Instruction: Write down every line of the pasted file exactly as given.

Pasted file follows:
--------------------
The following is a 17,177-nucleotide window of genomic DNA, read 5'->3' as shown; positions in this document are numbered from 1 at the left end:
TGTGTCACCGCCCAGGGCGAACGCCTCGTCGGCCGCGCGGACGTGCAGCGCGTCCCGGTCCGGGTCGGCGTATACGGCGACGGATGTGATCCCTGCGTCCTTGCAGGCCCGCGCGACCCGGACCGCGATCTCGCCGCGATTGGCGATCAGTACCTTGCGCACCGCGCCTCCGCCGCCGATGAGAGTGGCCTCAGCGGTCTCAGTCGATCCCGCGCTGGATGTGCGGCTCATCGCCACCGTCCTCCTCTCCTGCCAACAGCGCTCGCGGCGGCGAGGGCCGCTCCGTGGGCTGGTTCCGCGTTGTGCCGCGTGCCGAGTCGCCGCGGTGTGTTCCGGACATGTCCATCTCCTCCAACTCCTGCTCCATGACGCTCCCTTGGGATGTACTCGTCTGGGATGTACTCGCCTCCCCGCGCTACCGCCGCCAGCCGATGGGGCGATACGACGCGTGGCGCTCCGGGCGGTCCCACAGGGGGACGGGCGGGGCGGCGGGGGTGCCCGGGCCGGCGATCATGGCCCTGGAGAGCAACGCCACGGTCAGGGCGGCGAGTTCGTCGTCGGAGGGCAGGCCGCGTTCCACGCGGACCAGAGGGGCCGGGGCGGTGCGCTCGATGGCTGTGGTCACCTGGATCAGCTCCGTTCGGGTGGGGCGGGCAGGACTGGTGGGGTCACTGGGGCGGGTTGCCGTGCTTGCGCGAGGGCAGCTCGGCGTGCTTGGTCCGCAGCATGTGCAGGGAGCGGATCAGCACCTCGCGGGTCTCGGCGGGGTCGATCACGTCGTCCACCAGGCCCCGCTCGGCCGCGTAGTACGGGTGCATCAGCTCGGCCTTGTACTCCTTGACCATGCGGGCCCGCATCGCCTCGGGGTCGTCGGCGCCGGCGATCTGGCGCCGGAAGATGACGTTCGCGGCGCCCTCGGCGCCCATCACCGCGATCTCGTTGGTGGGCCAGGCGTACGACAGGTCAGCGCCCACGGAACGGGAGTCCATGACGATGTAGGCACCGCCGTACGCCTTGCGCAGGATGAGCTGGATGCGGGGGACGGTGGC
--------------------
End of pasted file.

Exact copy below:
The following is a 17,177-nucleotide window of genomic DNA, read 5'->3' as shown; positions in this document are numbered from 1 at the left end:
TGTGTCACCGCCCAGGGCGAACGCCTCGTCGGCCGCGCGGACGTGCAGCGCGTCCCGGTCCGGGTCGGCGTATACGGCGACGGATGTGATCCCTGCGTCCTTGCAGGCCCGCGCGACCCGGACCGCGATCTCGCCGCGATTGGCGATCAGTACCTTGCGCACCGCGCCTCCGCCGCCGATGAGAGTGGCCTCAGCGGTCTCAGTCGATCCCGCGCTGGATGTGCGGCTCATCGCCACCGTCCTCCTCTCCTGCCAACAGCGCTCGCGGCGGCGAGGGCCGCTCCGTGGGCTGGTTCCGCGTTGTGCCGCGTGCCGAGTCGCCGCGGTGTGTTCCGGACATGTCCATCTCCTCCAACTCCTGCTCCATGACGCTCCCTTGGGATGTACTCGTCTGGGATGTACTCGCCTCCCCGCGCTACCGCCGCCAGCCGATGGGGCGATACGACGCGTGGCGCTCCGGGCGGTCCCACAGGGGGACGGGCGGGGCGGCGGGGGTGCCCGGGCCGGCGATCATGGCCCTGGAGAGCAACGCCACGGTCAGGGCGGCGAGTTCGTCGTCGGAGGGCAGGCCGCGTTCCACGCGGACCAGAGGGGCCGGGGCGGTGCGCTCGATGGCTGTGGTCACCTGGATCAGCTCCGTTCGGGTGGGGCGGGCAGGACTGGTGGGGTCACTGGGGCGGGTTGCCGTGCTTGCGCGAGGGCAGCTCGGCGTGCTTGGTCCGCAGCATGTGCAGGGAGCGGATCAGCACCTCGCGGGTCTCGGCGGGGTCGATCACGTCGTCCACCAGGCCCCGCTCGGCCGCGTAGTACGGGTGCATCAGCTCGGCCTTGTACTCCTTGACCATGCGGGCCCGCATCGCCTCGGGGTCGTCGGCGCCGGCGATCTGGCGCCGGAAGATGACGTTCGCGGCGCCCTCGGCGCCCATCACCGCGATCTCGTTGGTGGGCCAGGCGTACGACAGGTCAGCGCCCACGGAACGGGAGTCCATGACGATGTAGGCACCGCCGTACGCCTTGCGCAGGATGAGCTGGATGCGGGGGACGGTGGC